Depression is highly prevalent and one of the most common types of mental illnesses that affects about 340 million people worldwide. Interestingly, depression is the most treatable form of mental illness, but nearly half of all cases go undiagnosed and untreated. Depression does not discriminate by age group, social class, or culture. Its occurrence is more common in females than males, affecting 25 percent of females versus roughly 10 percent of males. Also, one out of every 20 teenagers are affected by depression.

Real or Imagined?

The stigma attached to mental illness often causes people to dismiss the symptoms a loved one may indicate they are suffering from or actually display. The lack of knowledge and/or willingness to accept depression for what it is often leads to erroneous commentaries such as, “There is nothing wrong with him, just lazy”, “It is all in her head”, “She really knows how to make a mountain out of a molehill” and so forth. Since mental illness is misunderstood others sometimes have a difficult time validating the experiences of an individual struggling with depression.

Situational versus Clinical Depression

It is extremely important that a distinction is made between situational depression and clinical depression. Situational depression is an ordinary response to events around us. It is pretty common and typically follows stressful situations or losses. These feelings are often suppressed but it is best to work through these periods with help from a counselor or therapist. Clinical depression is a medical diagnosis and often necessitates other types of treatment.

Symptoms and Origins

The fundamental symptoms of depression include:

  • A lack of energy, motivation, or feeling run-down
  • A gloomy, sad, or empty mood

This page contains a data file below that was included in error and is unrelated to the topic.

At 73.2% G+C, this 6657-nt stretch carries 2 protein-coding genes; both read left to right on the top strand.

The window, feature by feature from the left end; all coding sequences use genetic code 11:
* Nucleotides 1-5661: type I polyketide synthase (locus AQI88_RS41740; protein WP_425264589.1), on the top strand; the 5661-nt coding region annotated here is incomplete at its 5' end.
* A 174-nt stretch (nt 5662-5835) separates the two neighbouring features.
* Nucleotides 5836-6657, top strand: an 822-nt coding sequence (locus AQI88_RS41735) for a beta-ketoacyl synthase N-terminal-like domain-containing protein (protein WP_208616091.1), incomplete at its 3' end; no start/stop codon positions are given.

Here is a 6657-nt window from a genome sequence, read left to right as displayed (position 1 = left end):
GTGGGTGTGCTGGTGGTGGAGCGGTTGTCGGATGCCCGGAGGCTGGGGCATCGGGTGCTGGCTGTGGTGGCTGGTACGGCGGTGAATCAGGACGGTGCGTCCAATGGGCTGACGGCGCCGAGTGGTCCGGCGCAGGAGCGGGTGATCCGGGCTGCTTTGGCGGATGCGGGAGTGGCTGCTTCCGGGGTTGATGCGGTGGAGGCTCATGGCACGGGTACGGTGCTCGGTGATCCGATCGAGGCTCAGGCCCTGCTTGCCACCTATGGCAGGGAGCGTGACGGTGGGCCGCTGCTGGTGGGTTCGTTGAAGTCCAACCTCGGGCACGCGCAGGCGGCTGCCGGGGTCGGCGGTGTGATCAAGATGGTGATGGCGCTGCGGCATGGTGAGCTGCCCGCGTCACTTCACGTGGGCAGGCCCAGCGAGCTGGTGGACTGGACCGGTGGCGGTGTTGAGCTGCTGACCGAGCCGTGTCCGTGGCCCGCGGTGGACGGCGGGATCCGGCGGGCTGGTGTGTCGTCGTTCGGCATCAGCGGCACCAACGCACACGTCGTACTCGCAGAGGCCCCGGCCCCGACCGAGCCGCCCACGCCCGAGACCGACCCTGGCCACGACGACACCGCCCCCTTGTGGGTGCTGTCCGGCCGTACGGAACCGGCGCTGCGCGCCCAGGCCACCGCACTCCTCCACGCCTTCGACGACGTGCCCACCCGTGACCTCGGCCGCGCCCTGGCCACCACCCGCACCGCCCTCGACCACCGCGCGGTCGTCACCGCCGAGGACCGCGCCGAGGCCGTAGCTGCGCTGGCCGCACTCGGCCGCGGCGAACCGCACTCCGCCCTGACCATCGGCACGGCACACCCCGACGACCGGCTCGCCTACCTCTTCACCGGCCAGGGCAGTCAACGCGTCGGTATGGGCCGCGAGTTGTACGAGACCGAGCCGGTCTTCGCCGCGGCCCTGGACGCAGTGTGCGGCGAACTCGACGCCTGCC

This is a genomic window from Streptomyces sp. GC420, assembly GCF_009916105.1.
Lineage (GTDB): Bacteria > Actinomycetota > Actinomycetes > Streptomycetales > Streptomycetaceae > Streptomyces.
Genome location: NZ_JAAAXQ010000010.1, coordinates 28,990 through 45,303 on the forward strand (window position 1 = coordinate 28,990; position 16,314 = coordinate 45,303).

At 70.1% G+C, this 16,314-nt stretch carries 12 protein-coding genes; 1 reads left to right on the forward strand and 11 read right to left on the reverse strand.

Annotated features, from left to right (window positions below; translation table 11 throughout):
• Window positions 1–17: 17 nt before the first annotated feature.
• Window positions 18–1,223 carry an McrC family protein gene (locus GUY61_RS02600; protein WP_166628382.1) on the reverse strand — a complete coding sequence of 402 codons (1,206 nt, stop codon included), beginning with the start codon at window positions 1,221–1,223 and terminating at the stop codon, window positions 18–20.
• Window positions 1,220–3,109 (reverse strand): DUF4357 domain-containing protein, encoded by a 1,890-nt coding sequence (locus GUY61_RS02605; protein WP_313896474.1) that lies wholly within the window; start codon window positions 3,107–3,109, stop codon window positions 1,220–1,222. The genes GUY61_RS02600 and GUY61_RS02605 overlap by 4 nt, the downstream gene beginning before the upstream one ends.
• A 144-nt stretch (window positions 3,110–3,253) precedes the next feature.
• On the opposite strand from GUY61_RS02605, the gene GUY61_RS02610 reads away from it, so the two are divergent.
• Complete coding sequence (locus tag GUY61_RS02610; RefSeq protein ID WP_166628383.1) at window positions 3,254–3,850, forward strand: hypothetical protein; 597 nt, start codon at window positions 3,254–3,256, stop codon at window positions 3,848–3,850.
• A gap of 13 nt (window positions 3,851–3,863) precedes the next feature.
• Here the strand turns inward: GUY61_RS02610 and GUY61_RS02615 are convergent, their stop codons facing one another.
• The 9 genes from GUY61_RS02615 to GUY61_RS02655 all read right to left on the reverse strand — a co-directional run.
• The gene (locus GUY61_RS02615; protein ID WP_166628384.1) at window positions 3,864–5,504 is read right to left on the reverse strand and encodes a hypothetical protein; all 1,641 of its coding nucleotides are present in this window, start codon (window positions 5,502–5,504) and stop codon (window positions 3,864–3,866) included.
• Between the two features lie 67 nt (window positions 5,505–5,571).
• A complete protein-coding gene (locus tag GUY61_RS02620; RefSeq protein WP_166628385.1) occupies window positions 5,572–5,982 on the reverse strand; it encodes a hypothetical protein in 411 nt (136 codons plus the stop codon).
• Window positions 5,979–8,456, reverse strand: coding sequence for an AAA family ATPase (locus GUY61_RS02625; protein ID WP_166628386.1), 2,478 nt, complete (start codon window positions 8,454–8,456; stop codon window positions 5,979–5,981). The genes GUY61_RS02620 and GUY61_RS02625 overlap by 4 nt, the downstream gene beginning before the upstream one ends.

• Withdrawing from loved ones and friends
  • Feelings of hopelessness, pessimism, guilt and anxiety/irritability
  • Inability to concentrate
  • Loss of interest in things that were once pleasurable
  • Change in appetite
  • Change in sleeping patterns
  • Aches and pains and digestive issues that do not subside with treatment
  • Thoughts of suicide

Clinical depression can be sparked by a recent loss or other gloomy event, but then escalates out of proportion to the situation and continues much longer than appropriate. As with many other conditions that are misunderstood, there are several presumptions about mood disorders, the real origins of depression are unclear. However, those with a family history of depression are more likely to experience its effects at some point during their lifetime.

Recommendations to Handle Depression

There is no “one size fits all” model for dealing with depression because each individual is unique. What is important is to find something or a combination of things that is effective for you and restores you to a place of balance in your emotional life.

Some recommendations for combating depression include:

  • Exercise
  • Curtail caffeine because it can interfere with normal moods
  • Stay connected to your support system
  • Check your medications to make sure you are not taking any over-the-counter or prescribed medications that contribute to depression
  • Follow a well-balanced diet
  • Seek professional assistance
  • Check with your physician to determine if an anti-depressant medication would be appropriate

If you or a loved one is depressed, please know that you are not alone! The first step to reclaiming your life and getting healthy is acknowledging the problem. Then you can seek help!